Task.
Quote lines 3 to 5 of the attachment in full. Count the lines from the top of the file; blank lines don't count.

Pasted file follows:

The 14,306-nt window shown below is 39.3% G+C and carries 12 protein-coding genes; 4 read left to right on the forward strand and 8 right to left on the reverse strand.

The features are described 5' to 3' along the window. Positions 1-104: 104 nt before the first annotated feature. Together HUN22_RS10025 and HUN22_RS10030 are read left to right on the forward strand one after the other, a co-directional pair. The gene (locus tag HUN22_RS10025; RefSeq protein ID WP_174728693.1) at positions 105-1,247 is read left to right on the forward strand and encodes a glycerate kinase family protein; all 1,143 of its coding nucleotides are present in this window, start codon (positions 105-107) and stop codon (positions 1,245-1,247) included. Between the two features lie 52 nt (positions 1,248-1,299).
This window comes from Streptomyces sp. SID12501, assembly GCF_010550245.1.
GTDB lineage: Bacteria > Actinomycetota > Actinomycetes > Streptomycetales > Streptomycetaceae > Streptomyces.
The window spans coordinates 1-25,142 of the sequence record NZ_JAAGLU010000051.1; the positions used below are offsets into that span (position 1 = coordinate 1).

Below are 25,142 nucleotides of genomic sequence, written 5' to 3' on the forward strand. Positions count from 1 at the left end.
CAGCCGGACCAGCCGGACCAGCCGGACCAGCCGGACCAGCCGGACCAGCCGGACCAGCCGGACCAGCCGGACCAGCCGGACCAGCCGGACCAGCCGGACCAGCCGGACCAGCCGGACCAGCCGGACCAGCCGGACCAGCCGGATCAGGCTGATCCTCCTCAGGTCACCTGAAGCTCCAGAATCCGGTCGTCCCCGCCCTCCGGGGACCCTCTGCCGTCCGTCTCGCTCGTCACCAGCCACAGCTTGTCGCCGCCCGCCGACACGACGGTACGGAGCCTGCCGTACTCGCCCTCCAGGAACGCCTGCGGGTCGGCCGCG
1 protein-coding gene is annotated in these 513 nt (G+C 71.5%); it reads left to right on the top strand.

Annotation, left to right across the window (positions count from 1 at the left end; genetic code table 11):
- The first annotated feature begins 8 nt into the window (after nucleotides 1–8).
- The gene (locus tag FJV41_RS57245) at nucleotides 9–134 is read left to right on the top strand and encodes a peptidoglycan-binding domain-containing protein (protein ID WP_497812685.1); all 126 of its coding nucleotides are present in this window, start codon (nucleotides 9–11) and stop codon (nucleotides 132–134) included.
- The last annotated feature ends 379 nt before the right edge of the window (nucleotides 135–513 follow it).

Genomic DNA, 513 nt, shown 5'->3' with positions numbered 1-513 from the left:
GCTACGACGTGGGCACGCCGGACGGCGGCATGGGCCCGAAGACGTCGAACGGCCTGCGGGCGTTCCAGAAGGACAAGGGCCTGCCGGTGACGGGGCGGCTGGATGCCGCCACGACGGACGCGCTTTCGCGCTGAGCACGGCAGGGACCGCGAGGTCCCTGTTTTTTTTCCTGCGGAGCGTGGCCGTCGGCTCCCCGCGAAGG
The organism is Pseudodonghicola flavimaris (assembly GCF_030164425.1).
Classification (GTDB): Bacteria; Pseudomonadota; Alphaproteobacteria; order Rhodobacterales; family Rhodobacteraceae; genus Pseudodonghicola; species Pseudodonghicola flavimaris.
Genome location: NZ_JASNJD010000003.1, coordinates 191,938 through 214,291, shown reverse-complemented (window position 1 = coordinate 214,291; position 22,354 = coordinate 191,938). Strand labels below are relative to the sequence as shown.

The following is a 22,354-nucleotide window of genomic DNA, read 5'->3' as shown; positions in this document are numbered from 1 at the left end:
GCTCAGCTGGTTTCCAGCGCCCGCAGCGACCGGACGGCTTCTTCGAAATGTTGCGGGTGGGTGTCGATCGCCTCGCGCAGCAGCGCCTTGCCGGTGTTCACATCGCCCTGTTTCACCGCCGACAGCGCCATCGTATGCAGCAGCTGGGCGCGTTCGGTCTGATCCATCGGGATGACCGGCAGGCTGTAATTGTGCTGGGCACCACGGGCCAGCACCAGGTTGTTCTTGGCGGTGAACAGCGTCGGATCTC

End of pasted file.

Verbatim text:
This window comes from Streptomyces sp. SID12501, assembly GCF_010550245.1.
GTDB lineage: Bacteria > Actinomycetota > Actinomycetes > Streptomycetales > Streptomycetaceae > Streptomyces.
The window spans coordinates 1-25,142 of the sequence record NZ_JAAGLU010000051.1; the positions used below are offsets into that span (position 1 = coordinate 1).